You need to master all indoor activity before being able to address issues outside your home. Use a leash indoors to help guide your dog.  Leashes are helpful tools to quickly gain control.  Once you have immediate responses and polite manners inside your home, take it outside and begin to practice in the presence of other distractions.  Start in your backyard.  Praise any effort your dog makes when he compiles.  Always follow through on any commands.  It is very important to prove to your dog that you will always follow through.  Never try to intimidate or sound angry.  This will work against you and will not help gain your dog’s respect.

 
 
Practice commands that involve your dog holding a “stay” and “recall”( the “come” command).  When your dog complies, praise and feel free to reward his hard work with kibble or a treat.  Finally, be sure you have trained your dog to walk politely on leash, with no pulling.
 
If you don’t know how to introduce or teach these commands, it is well work your time and money to hire a professional to help.
 
 
 

Teaching Your Dog Hide and Seek!

Playing hide and seek with your dog and child

Why play hide and seek with your dog? 

– It’s a great way to teach a dog to come to his name

– It’s a fun way for children to interact with their dog

Playing this with your dog and child is fun for all.  Initially, you will need to guide and participate, but after a couple of times playing, your child may be able to do this without your help.

This is an indoor game to start.  You may be able to play outside once your dog knows the game.

You will need:

  • Kibble or small dog treats (slightly larger than a pea)
  • 4-6 ft. leash and collar or harness on your dog
  • Your child wearing clothing with pockets to carry treats

To start:

 Step one:  Prime the dog!

Hold the leash loosely at the handle, say your dog’s name and “come!”, in a happy voice and as soon as your dog looks at you or takes a step towards you, give a piece of kibble and say, “Good dog!” Now have your child copy you and practice calling your dog.  Its important to give immediate positive feedback to your dog when they respond to the person calling their name.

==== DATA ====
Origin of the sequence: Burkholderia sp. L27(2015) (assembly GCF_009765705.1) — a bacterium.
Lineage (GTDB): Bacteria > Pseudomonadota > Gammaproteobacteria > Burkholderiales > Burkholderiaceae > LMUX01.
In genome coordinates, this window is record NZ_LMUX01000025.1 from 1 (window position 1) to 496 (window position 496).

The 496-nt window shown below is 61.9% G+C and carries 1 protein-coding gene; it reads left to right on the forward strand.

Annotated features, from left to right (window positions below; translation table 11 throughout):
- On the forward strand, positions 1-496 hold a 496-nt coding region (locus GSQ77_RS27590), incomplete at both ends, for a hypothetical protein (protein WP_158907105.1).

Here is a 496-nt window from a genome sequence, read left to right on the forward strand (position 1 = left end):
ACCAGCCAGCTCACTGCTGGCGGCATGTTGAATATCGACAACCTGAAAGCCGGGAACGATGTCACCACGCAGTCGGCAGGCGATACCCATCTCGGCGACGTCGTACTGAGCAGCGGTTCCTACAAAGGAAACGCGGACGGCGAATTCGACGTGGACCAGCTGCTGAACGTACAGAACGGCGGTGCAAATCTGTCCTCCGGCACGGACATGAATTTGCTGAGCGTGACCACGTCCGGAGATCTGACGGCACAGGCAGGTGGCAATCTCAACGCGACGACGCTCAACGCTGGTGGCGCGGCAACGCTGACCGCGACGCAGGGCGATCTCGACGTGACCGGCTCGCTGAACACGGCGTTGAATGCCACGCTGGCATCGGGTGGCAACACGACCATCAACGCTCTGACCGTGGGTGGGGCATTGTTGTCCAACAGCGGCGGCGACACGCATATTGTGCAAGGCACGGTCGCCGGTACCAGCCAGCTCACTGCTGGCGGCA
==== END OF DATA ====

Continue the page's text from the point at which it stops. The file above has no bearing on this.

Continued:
Have your child practice giving the treat on the palm of their hand. Repeat this 4-6 times. If your child is uncomfortable about handing the treat to their dog, they can drop kibble on the floor. The most important thing is to do it as soon as the dog looks to you.

Step 2: Playing the game:

Parent holds leash initially to keep the dog from following the child.

Child hides, (this can be behind a door(keep the door up and have the child step behind), in an open closet, under a table, beside a bed, etc.) somewhere that the dog has access to reach the child.

Have the child shout “ready” followed by “(dog’s name), come!” 

Hopefully your dog will immediately start to go to your child’s voice. If not, you are holding the leash so if the dog doesn’t understand this first time, you can guide until it finds the child, but the dog should lead the way after he understands the game.  Every few seconds, have child repeat the call to help the dog locate the sound.

As soon as the dog finds the child they should immediately praise (“Good dog!”) as they give the dog the treat! 

Repeat in a new area.  Play this no more than 4- 6 times as you want both the dog and the child to stay excited to play!  You don’t want the dog to get burned out on being called.  If you teach the command “wait” your child can use this to have the dog wait to be called each turn.

Repeat the next day and you’ll soon have a dog who likes to come when called and a happy child.

Have fun!   By  Lesley Zoromski